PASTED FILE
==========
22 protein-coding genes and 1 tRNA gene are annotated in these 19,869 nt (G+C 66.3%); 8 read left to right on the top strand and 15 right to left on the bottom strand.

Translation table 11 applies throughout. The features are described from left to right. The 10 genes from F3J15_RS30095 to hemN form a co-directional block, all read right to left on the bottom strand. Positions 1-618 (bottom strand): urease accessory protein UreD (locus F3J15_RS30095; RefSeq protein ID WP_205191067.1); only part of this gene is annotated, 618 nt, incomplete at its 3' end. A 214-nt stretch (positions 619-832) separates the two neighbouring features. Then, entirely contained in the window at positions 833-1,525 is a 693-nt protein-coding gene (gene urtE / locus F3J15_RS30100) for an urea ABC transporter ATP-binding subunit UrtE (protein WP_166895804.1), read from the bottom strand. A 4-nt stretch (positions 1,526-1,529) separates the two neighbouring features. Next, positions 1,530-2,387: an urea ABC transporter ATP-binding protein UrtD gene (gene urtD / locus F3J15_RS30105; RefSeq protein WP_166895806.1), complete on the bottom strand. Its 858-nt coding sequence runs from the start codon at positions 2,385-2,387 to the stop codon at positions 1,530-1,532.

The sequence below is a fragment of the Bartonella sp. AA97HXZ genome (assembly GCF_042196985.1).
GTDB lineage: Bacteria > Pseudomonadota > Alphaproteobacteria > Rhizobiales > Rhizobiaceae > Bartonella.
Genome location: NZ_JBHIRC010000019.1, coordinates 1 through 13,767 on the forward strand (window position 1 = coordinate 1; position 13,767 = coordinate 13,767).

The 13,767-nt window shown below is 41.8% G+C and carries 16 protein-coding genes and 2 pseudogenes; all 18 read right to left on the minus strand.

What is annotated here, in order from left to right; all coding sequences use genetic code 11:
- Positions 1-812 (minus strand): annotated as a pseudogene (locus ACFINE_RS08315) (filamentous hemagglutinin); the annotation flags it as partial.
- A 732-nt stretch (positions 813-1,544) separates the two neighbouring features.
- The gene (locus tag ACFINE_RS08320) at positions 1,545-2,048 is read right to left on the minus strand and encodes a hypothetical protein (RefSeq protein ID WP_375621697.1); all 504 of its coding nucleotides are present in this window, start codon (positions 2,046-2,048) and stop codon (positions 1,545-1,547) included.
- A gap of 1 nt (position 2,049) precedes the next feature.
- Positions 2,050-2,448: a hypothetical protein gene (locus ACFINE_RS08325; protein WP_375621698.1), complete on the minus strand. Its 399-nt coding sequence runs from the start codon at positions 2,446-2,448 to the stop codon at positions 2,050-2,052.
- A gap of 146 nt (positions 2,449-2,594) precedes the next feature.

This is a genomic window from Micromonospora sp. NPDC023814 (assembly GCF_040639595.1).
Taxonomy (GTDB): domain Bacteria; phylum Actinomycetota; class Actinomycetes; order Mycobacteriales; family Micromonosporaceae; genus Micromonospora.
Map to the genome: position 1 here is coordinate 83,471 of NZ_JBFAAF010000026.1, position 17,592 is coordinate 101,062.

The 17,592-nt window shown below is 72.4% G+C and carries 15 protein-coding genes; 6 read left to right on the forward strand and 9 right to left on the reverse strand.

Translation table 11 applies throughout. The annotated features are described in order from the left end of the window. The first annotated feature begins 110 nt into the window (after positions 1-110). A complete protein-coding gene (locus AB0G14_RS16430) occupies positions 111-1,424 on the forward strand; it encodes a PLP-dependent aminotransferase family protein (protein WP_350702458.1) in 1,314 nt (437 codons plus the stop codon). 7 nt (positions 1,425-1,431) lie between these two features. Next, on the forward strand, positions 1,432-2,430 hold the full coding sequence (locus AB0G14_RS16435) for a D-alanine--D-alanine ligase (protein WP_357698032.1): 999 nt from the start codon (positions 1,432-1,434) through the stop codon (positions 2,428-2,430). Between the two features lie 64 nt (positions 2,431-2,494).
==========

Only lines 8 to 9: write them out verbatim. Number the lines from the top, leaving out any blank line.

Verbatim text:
- Positions 1-812 (minus strand): annotated as a pseudogene (locus ACFINE_RS08315) (filamentous hemagglutinin); the annotation flags it as partial.
- A 732-nt stretch (positions 813-1,544) separates the two neighbouring features.